But We Have No Country: The 1851 Christiana, Pennsylvania Resistance
Book Description (Annotation)
Forbes discusses the rhetoric of redemptive violence used by 19th century African Americans who resorted to force to gain basic civil rights in the United States and analyzes the 1851 Christiana, Pennsylvania Resistance, led by William Parker who asserted that blacks "had no country" because they were not protected by U.S laws and statutes. Her text relies heavily on Parker's narrative of his life and the incident, "The Freedman's Story," the only written and published account by a participant (reprinted in the appendix). His version of events gives readers insight on why the resisters took drastic measures in the face of overwhelming odds. The Christiana Resisters tested the basic tenets of American democracy and law, especially the 1850 Fugitive Slave Law.
About the AuthorElla Forbes is retired and living in Central America. During her academic career she was associate professor of African American Studies at Temple University, where she earned her Ph.D.
Dr. Forbes scholarly work focuses on resistance activities in the African American community, and she is the author of two books, African American Women During the Civil War and But We Have No Country: The 1851 Christiana, Pennsylvania Resistance, co-author of the forthcoming title, The Color Line Revisited: Readings in African American History, and contributor to several academic journals. Forbes taught courses in African American history, mass media and the black community, African American social and political thought, black women, Martin Luther King, Jr., and Malcolm X.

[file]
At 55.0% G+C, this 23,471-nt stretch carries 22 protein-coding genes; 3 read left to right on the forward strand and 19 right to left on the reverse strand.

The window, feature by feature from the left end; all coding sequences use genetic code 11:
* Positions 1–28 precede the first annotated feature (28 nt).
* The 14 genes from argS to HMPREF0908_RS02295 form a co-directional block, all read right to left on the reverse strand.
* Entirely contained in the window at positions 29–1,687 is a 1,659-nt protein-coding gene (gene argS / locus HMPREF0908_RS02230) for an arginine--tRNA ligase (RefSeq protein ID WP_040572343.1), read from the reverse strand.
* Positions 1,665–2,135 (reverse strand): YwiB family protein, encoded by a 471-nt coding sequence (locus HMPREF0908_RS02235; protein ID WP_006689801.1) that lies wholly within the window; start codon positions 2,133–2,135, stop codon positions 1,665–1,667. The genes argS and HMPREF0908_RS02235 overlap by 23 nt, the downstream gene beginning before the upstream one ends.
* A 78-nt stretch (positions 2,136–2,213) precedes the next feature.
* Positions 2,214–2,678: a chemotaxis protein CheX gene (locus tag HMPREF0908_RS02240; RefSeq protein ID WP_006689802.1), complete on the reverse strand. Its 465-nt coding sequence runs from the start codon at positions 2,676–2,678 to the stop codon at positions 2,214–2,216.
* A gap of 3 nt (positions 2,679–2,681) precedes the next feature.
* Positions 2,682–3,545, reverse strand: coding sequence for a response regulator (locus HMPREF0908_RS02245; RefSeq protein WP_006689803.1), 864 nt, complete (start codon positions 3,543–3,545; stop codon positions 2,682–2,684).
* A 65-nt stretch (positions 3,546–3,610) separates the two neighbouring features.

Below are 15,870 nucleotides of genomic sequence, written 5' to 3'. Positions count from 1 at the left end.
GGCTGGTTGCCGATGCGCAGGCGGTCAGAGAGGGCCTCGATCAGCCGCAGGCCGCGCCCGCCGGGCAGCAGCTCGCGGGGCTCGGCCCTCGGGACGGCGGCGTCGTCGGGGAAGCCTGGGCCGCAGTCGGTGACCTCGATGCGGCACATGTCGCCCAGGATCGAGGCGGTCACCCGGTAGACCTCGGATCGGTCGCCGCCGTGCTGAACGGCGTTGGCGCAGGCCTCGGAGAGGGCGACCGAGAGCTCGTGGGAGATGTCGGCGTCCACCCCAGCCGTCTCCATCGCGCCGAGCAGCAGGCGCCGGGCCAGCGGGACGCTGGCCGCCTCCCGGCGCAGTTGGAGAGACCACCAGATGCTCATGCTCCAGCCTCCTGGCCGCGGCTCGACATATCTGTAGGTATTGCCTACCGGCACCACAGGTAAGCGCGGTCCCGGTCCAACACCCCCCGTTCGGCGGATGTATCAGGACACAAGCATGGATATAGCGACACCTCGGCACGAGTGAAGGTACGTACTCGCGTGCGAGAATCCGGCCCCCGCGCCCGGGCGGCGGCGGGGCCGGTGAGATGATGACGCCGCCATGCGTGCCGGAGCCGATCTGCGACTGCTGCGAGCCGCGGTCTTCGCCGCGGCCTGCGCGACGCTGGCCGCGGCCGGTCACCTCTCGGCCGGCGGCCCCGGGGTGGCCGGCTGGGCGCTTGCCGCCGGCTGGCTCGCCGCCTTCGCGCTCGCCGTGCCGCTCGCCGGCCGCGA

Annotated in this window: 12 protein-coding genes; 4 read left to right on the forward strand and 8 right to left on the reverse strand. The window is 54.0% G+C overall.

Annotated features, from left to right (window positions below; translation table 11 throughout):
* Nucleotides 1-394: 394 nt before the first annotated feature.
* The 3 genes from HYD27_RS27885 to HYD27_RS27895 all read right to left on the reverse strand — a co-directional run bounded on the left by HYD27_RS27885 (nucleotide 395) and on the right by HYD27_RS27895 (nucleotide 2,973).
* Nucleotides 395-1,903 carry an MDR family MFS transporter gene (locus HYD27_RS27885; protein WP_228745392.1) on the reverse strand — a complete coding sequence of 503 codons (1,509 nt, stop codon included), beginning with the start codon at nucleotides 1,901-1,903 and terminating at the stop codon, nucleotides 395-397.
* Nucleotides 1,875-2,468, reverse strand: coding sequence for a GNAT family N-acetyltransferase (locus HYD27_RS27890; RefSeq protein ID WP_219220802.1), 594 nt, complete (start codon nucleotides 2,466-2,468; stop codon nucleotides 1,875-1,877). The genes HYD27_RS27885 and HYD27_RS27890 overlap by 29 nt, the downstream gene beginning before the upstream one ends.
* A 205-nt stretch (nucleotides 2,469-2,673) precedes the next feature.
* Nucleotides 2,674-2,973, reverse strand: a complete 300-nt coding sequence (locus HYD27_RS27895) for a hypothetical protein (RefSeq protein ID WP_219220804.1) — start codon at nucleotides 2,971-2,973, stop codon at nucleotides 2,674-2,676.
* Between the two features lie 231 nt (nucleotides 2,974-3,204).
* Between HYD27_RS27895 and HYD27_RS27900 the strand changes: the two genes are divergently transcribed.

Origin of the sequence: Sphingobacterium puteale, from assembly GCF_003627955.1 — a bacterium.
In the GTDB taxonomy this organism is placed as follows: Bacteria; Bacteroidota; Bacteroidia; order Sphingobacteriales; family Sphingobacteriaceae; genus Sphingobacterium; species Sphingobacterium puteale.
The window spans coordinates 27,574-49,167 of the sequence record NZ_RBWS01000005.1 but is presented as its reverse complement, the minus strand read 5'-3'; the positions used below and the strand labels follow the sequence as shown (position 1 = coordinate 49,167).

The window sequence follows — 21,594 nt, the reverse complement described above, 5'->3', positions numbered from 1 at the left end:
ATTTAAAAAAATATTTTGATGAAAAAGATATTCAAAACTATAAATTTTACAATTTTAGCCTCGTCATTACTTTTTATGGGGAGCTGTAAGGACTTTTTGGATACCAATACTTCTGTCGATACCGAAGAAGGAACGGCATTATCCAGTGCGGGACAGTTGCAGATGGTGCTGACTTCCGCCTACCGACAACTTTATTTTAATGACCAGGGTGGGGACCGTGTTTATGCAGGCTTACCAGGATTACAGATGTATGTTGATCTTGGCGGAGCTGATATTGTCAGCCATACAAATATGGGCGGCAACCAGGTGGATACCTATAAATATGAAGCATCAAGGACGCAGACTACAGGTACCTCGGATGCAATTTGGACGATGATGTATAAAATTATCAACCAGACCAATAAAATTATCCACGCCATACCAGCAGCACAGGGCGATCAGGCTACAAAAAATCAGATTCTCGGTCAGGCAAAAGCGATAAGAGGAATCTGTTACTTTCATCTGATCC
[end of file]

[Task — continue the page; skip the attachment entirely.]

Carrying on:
In addition to teaching, Ella has worked as a consultant on African American history and educational projects, including conducting research for the Goodman versus Lukens Steel Company discrimination suit (Pennsylvania). Her community service involved serving as an officer of the United States Colored Troops Memorial Committee, a nonprofit cultural organization in Philadelphia that provided Civil War interpretive history programs and exhibits for Independence National Park (on July 4), three regional branches of the Free Library of Philadelphia, various academic institutions, the New Jersey State Aquarium, the American Women's Heritage Society at Belmont Mansion, among others.